La MaMa Kids: Woods by Puzzle Theatre – November 11-12
🟧Gotham Storytelling Festival (Under St. Marks)
Now in its twelfth year,
November 3 – 11
🟩Tragedy Plus Time (Soho Playhouse)
Ed Byrne’s solo show is a love letter to his brother Paul who died last year at an early age.
November 4 – 12
🟦Watch Night (PacNYC)
In this “immersive exploration of justice and forgiveness in the face of deadly rage,” co-Conceived, directed, and choreographed by Bill T. Jones, a reporter visits the site of an unspeakable tragedy in search of a story ready made for Hollywood – only to find that history repeats itself.
🟩Flawless (Theater for the New City)
A family’s youngest daughter takes center stage as her father cares for his wife of over 50 years, who now has Alzheimer’s.
🎶The Sound of (Black) Music (Alice Tully Hall)
Gospel, funk, soul, and Afrobeat come together in this concert of the songs in Rodgers and Hammerstein musical the Sound of Music.
🟩Arcadia (Bedlam at West End Theater)
A revival of Tom Stoppard’s play that takes us back and forth between the centuries and explores the nature of truth and time,
October 27 – December 10
🟥HARMONY (Ethel Barrymore)
A musical by Barry Manilow and Bruce Sussman based on the fascinating true story of The Comedian Harmonists, a German singing group in the 1930s made up of Jews and Gentiles that was so popular that the Nazis tolerated them…for a time. It took Manilow and Sussman twenty-five years to get this show to New York. My review of Harmony when it was Off-Broadway.
🟦Danny and the Deep Blue Sea (Lucille Lortel)
Aubrey Plaza and Christopher Abbott star in a revival of John Patrick Shanley’s play about two desperate people in the Bronx who strike up a conversation in a bar.
October 30 – January 7
🟦Sad Boys in Harpy Land, (Playwrights Horizons)
Alexandra Tatarsky’s complex solo performance whimsically explores identity and madness: A young Jewish woman thinks she is a small German boy who thinks he is a tree. E The first of three solo works in a series at Playwrights Horizons in rotation this month. (See November 20)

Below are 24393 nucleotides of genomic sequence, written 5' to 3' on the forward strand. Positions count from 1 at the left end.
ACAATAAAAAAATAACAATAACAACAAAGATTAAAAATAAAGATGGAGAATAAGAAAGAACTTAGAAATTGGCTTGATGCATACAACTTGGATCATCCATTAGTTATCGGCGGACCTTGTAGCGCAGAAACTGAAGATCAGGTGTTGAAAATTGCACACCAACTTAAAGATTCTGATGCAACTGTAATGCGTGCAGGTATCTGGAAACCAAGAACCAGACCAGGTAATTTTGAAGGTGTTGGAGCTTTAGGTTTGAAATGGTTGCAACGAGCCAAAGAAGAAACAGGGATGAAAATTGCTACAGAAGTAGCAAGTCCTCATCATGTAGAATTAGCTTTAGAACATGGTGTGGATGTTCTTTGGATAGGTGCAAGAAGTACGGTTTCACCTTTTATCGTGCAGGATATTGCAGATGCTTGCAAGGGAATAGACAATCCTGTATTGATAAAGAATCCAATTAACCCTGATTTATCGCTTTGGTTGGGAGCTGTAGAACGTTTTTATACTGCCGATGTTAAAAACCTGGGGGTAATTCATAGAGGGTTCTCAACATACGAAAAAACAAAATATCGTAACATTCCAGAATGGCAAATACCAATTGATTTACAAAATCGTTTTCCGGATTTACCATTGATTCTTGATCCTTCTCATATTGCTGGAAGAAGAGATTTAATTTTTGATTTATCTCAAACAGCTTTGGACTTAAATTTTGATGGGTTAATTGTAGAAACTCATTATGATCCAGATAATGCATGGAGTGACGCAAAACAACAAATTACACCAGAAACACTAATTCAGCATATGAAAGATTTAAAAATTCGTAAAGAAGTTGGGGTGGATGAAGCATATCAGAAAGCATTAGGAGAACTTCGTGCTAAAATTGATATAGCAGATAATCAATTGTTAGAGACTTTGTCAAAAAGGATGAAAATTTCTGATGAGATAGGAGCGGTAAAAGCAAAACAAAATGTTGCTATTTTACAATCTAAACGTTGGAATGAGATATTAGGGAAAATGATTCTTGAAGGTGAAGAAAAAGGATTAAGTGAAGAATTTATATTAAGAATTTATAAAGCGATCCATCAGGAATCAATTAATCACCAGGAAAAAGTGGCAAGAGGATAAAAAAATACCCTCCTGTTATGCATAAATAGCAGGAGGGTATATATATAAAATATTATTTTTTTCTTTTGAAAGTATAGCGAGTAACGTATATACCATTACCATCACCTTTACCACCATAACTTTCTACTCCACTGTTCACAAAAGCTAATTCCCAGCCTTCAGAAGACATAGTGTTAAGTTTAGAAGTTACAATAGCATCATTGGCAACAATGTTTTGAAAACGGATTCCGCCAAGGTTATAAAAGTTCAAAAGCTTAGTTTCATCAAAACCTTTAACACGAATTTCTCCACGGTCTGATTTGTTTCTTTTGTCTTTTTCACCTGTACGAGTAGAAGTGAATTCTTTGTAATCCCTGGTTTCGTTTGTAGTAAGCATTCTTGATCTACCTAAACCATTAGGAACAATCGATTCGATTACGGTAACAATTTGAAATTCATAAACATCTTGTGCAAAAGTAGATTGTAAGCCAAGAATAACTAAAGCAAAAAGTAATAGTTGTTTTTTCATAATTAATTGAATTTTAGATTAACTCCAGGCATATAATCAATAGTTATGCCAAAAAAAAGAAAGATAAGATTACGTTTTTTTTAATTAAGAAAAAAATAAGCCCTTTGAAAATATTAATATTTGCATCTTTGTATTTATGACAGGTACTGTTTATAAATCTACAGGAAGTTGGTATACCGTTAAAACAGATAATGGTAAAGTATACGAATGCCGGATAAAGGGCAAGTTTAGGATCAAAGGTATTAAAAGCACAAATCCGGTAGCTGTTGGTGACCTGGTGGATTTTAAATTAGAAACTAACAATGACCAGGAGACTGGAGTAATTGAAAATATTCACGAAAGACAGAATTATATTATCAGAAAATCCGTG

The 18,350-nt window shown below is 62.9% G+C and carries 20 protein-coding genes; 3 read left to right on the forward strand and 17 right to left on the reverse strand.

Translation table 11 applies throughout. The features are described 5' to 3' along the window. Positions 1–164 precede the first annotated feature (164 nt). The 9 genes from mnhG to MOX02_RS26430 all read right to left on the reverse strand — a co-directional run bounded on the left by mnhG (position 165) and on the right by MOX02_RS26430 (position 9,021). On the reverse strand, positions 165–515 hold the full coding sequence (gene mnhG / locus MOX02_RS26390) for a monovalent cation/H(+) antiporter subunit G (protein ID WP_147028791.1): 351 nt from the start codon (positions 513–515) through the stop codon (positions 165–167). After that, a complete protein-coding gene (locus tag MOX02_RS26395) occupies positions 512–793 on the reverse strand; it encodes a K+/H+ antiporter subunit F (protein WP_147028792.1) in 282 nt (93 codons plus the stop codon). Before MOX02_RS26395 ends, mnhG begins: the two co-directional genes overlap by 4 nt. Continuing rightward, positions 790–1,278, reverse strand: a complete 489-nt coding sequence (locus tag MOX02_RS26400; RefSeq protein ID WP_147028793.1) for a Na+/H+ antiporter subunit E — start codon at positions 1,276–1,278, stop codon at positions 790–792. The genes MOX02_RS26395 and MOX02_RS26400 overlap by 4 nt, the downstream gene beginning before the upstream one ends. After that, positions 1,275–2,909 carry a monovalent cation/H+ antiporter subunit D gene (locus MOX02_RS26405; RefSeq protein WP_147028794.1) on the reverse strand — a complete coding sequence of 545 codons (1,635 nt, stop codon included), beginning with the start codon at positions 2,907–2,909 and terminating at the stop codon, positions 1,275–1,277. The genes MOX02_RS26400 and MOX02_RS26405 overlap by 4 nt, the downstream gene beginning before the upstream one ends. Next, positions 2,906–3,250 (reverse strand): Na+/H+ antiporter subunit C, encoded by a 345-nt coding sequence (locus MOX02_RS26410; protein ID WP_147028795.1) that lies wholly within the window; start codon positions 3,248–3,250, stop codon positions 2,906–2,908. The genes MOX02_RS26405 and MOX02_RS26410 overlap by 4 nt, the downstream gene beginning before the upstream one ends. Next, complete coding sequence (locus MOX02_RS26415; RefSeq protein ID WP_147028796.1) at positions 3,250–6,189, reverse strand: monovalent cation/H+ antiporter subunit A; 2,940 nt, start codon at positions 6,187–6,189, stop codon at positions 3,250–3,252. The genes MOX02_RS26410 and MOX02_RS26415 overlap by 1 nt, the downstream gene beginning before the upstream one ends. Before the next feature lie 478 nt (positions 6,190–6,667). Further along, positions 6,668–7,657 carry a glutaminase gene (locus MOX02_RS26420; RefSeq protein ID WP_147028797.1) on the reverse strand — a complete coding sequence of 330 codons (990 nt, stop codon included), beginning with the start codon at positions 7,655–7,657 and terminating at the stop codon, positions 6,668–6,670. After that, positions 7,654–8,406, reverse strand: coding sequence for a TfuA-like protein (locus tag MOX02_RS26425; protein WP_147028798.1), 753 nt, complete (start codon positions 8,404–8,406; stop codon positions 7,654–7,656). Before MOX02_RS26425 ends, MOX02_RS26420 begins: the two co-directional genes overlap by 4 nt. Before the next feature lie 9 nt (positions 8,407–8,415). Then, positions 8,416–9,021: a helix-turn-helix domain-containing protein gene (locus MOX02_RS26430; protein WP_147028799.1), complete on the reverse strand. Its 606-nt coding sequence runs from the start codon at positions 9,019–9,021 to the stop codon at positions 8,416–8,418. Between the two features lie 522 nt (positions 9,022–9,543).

November 2 – 26
🎶 Broadway Close-Up: Party at the Princes (Merkin Hall)
A concert of songs by producer and director Hal Prince’s Broadway collaborators: Stephen Sondheim, Kander & Ebb, Bock & Harnick and Andrew Lloyd Webber.
🟦Waiting for Godot (Theater for a New Audience)
Beckett’s play irected by Arin Arbus and featuring Michael Shannon and Paul Sparks
November 4 – December 3, 2023.
🟦War Words (NYRep at ART/NY)
A “docu-play” in the words of the men and women who served in the U.S. Military during the Afghanistan and Iraq wars.
November 10 – December 17
🟦Scene Partners (Vineyard Theater)
Dianne Wiest stars as 75-year-old Meryl, who ditches ice-cold Milwaukee for sunny Los Angeles, hell-bent on becoming a movie star in this play by John J. Caswell (Wet Brain) directed by Rachel Chavkin (Hadestown)
October 27 – December 17
🟦A Good Day to Me Not To You (Waterwell at Connelly)
In this solo play written by Lameece Issaq (Food and Fatwa), a dental lab tech in her forties tech gets fired, loses her apartment, and moves into St. Agnes Residence, a woman’s rooming house run by nuns
🟦Make Me Gorgeous (Playhouse 46 at St. Luke’s)
Wade McCollum stars in Donald Horn’s play telling the true story of Kenneth Marlowe, who was variously “a private hairdresser to the stars; the madam of a notorious gay prostitution ring in Hollywood; an author; a hustler; a female impersonator….” a Christian missionary, a mortuary cosmologist, etc who in the end transitioned to a woman.
November 10 – December 31
🟥Spamalot (St James)The first Broadway revival of the 2005 Tony-winning musical “lovingly ripped from the film classic, Monty Python and the Holy Grail” with everything from “flying cows to killer rabbits, British royalty to French taunters, dancing girls, rubbery shrubbery, and of course, the lady of the lake, with Christopher Fitzgerald as Patsy, James Monroe Iglehart as King Arthur, Leslie Rodriguez Kritzer as The Lady Of The Lake, Ethan Slater as The Historian/ Prince Herbert,Jimmy Smagula as Sir Bedevere, Michael Urie as Sir Robin, Nik Walker as Sir Galahad